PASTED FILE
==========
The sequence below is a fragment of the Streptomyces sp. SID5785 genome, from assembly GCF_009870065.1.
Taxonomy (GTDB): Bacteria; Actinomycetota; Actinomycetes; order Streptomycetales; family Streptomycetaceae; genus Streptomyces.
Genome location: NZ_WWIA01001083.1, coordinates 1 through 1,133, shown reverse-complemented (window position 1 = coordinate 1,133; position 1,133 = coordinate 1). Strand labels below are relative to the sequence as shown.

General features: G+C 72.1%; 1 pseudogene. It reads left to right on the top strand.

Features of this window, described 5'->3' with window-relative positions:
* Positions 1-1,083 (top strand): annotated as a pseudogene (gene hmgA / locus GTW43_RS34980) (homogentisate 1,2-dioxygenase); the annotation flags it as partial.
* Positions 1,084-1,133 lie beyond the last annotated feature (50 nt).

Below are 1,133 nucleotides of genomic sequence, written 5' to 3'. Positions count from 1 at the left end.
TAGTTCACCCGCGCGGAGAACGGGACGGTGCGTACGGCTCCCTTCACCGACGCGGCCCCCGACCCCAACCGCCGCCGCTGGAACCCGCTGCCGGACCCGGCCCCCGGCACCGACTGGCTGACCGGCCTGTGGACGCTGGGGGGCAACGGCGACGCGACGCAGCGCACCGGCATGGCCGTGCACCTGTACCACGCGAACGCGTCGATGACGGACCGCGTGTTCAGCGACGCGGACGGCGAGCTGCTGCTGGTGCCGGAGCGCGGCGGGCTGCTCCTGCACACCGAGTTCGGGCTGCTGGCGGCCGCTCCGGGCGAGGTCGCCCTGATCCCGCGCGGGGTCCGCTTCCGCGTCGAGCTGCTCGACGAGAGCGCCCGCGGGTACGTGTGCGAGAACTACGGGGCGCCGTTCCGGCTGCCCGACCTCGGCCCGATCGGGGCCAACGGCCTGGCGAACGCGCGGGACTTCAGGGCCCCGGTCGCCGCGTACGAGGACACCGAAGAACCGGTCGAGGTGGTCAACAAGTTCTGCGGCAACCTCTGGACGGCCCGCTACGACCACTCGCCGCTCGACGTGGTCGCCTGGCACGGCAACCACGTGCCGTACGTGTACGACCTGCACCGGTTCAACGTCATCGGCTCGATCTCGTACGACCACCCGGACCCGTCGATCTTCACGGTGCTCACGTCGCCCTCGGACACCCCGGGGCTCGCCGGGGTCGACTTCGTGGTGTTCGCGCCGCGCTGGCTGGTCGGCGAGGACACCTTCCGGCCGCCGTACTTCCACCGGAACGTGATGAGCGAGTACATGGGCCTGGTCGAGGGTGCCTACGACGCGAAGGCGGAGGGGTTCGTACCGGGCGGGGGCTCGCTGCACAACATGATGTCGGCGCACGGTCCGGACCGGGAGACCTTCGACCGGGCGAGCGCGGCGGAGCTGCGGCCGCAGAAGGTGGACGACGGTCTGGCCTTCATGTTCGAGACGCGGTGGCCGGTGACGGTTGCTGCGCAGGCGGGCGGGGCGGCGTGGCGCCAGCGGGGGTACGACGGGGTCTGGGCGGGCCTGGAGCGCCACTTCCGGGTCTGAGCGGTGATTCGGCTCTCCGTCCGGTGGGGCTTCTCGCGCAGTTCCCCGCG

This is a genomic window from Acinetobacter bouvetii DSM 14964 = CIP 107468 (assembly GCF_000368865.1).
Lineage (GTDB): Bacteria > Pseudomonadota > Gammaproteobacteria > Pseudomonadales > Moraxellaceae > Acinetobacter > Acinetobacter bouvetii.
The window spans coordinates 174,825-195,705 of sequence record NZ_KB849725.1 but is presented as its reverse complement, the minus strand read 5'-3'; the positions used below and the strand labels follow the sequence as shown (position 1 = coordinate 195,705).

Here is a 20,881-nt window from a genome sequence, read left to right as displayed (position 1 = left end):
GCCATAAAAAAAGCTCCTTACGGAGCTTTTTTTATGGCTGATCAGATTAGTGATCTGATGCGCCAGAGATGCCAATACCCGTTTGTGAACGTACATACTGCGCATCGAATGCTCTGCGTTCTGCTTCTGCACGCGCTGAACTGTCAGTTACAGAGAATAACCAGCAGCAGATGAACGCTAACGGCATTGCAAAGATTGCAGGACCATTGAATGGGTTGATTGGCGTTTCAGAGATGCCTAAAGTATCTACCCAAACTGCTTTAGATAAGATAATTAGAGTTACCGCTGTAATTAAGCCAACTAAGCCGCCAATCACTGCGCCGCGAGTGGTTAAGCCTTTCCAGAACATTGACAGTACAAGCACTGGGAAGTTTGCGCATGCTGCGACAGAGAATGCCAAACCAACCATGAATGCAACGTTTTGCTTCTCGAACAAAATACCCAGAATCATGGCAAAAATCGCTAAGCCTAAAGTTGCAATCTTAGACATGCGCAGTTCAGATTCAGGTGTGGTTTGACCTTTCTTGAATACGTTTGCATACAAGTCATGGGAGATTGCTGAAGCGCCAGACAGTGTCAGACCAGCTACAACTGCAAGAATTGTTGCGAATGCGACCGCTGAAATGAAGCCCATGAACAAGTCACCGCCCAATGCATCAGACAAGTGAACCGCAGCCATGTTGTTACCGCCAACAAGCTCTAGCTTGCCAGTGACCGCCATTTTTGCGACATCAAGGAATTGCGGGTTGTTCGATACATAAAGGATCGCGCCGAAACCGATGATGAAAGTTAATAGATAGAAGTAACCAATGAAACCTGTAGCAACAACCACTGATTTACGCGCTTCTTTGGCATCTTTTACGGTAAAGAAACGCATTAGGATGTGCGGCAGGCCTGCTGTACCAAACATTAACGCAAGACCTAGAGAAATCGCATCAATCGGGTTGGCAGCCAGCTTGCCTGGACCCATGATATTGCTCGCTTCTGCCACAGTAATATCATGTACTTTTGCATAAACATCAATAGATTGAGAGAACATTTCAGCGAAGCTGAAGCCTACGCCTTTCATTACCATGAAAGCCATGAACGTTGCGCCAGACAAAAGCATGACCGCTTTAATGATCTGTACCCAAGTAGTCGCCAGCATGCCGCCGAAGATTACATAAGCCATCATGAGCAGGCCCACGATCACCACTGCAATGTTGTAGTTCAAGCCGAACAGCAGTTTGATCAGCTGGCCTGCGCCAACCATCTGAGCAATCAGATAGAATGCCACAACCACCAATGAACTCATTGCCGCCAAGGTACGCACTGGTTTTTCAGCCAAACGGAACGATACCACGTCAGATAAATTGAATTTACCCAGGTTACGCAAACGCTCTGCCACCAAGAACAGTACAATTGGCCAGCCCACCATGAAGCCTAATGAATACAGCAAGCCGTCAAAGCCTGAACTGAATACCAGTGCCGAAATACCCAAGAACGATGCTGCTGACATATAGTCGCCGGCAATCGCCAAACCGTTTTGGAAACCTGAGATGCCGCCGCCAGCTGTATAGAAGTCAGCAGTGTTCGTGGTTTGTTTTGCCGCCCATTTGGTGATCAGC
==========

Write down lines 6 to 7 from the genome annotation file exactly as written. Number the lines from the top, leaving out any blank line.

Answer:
* Positions 1-1,083 (top strand): annotated as a pseudogene (gene hmgA / locus GTW43_RS34980) (homogentisate 1,2-dioxygenase); the annotation flags it as partial.
* Positions 1,084-1,133 lie beyond the last annotated feature (50 nt).